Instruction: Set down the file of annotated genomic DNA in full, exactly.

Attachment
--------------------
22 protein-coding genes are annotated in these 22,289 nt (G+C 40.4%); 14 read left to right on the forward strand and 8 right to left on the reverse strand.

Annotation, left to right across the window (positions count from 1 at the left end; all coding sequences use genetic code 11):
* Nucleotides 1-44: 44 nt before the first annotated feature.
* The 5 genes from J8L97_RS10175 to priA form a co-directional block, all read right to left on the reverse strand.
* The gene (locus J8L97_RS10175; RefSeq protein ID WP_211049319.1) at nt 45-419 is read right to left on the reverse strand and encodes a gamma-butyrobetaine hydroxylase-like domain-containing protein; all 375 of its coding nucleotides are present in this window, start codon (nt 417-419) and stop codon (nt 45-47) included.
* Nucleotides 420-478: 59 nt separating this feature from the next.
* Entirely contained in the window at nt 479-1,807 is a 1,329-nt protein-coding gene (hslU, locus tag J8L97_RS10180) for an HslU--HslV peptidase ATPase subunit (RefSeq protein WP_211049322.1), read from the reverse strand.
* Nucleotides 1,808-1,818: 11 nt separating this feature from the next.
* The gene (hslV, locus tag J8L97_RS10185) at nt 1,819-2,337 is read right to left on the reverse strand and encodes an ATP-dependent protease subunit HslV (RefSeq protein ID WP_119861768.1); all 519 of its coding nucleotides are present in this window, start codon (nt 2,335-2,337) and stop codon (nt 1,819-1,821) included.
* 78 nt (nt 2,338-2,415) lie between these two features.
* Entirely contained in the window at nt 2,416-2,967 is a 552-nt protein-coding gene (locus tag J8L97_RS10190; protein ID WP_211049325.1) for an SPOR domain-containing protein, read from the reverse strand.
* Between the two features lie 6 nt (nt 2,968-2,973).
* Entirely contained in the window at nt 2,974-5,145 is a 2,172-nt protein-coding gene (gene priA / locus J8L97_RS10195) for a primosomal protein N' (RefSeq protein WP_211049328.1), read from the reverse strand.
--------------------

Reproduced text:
22 protein-coding genes are annotated in these 22,289 nt (G+C 40.4%); 14 read left to right on the forward strand and 8 right to left on the reverse strand.

Annotation, left to right across the window (positions count from 1 at the left end; all coding sequences use genetic code 11):
* Nucleotides 1-44: 44 nt before the first annotated feature.
* The 5 genes from J8L97_RS10175 to priA form a co-directional block, all read right to left on the reverse strand.
* The gene (locus J8L97_RS10175; RefSeq protein ID WP_211049319.1) at nt 45-419 is read right to left on the reverse strand and encodes a gamma-butyrobetaine hydroxylase-like domain-containing protein; all 375 of its coding nucleotides are present in this window, start codon (nt 417-419) and stop codon (nt 45-47) included.
* Nucleotides 420-478: 59 nt separating this feature from the next.
* Entirely contained in the window at nt 479-1,807 is a 1,329-nt protein-coding gene (hslU, locus tag J8L97_RS10180) for an HslU--HslV peptidase ATPase subunit (RefSeq protein WP_211049322.1), read from the reverse strand.
* Nucleotides 1,808-1,818: 11 nt separating this feature from the next.
* The gene (hslV, locus tag J8L97_RS10185) at nt 1,819-2,337 is read right to left on the reverse strand and encodes an ATP-dependent protease subunit HslV (RefSeq protein ID WP_119861768.1); all 519 of its coding nucleotides are present in this window, start codon (nt 2,335-2,337) and stop codon (nt 1,819-1,821) included.
* 78 nt (nt 2,338-2,415) lie between these two features.
* Entirely contained in the window at nt 2,416-2,967 is a 552-nt protein-coding gene (locus tag J8L97_RS10190; protein ID WP_211049325.1) for an SPOR domain-containing protein, read from the reverse strand.
* Between the two features lie 6 nt (nt 2,968-2,973).
* Entirely contained in the window at nt 2,974-5,145 is a 2,172-nt protein-coding gene (gene priA / locus J8L97_RS10195) for a primosomal protein N' (RefSeq protein WP_211049328.1), read from the reverse strand.